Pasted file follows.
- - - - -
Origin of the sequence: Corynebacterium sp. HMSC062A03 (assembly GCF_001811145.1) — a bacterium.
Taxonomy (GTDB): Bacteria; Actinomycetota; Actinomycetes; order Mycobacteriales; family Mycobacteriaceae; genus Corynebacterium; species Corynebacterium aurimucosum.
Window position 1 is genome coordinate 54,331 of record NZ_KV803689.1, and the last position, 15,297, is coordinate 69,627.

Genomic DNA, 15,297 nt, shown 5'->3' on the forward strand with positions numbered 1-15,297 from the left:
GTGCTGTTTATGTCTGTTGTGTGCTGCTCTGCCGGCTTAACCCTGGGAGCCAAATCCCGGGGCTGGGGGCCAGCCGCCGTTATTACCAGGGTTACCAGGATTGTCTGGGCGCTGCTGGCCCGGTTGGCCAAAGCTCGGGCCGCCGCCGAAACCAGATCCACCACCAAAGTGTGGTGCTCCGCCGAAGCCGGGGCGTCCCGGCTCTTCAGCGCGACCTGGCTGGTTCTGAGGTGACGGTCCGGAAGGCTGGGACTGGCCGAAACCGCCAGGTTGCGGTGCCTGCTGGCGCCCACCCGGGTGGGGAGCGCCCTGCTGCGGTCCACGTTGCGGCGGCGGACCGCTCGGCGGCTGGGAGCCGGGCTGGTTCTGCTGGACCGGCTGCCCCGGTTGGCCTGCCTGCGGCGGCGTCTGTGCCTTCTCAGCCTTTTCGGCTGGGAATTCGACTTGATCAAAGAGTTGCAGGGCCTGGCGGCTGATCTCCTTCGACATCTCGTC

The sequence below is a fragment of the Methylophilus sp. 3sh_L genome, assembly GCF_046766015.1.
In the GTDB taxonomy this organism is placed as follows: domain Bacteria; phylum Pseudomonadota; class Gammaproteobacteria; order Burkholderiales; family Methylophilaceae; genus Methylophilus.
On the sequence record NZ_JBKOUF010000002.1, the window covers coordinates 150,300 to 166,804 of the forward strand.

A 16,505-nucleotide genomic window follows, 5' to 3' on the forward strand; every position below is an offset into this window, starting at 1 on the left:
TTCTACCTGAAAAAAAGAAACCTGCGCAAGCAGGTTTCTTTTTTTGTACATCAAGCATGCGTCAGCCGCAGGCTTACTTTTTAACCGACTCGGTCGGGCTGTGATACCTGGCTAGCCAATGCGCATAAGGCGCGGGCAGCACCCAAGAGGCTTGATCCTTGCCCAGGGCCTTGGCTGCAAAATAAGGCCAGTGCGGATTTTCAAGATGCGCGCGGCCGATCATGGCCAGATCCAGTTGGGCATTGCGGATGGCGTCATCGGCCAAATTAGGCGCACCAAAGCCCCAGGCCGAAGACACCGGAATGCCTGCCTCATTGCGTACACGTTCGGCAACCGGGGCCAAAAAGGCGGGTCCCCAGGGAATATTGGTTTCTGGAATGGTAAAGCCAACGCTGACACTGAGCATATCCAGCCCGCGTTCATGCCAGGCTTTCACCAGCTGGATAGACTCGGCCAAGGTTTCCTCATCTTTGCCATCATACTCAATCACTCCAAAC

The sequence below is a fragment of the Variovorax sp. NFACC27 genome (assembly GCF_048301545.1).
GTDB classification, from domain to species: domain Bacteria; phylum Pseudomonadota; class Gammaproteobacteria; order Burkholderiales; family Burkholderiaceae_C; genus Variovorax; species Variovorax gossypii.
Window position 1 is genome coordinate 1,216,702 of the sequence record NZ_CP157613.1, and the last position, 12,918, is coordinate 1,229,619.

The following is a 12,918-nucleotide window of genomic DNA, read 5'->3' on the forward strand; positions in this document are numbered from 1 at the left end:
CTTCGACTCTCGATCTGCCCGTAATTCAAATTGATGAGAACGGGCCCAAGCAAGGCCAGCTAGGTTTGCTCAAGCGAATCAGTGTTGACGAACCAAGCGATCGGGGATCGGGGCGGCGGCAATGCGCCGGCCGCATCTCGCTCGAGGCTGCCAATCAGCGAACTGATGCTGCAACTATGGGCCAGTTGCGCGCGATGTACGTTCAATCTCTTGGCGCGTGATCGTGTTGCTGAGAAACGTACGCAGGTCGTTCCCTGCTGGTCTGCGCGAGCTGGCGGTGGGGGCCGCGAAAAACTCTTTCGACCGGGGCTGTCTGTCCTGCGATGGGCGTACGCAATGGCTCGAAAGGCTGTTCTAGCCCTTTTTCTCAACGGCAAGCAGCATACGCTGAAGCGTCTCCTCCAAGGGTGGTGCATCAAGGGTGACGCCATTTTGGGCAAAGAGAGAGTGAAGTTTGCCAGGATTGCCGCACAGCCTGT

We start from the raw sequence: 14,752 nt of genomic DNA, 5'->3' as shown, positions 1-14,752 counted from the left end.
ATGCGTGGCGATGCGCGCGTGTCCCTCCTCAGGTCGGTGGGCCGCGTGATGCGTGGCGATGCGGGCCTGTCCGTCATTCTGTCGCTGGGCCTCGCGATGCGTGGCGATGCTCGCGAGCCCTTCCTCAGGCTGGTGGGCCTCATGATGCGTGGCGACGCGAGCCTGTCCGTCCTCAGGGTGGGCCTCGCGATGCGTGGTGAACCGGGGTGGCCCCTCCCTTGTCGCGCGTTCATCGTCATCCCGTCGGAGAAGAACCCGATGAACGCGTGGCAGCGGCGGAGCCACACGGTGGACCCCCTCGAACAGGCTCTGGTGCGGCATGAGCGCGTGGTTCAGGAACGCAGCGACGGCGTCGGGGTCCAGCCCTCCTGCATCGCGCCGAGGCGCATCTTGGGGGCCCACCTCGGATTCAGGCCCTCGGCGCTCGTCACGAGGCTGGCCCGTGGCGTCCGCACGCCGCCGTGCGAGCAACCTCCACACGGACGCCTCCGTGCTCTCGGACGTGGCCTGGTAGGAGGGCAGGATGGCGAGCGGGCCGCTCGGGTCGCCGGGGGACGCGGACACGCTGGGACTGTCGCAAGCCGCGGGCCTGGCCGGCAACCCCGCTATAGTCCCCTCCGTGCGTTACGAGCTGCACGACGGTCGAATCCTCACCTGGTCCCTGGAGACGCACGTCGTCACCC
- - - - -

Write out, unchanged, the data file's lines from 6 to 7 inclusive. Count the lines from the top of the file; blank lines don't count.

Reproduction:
The sequence below is a fragment of the Methylophilus sp. 3sh_L genome, assembly GCF_046766015.1.
In the GTDB taxonomy this organism is placed as follows: domain Bacteria; phylum Pseudomonadota; class Gammaproteobacteria; order Burkholderiales; family Methylophilaceae; genus Methylophilus.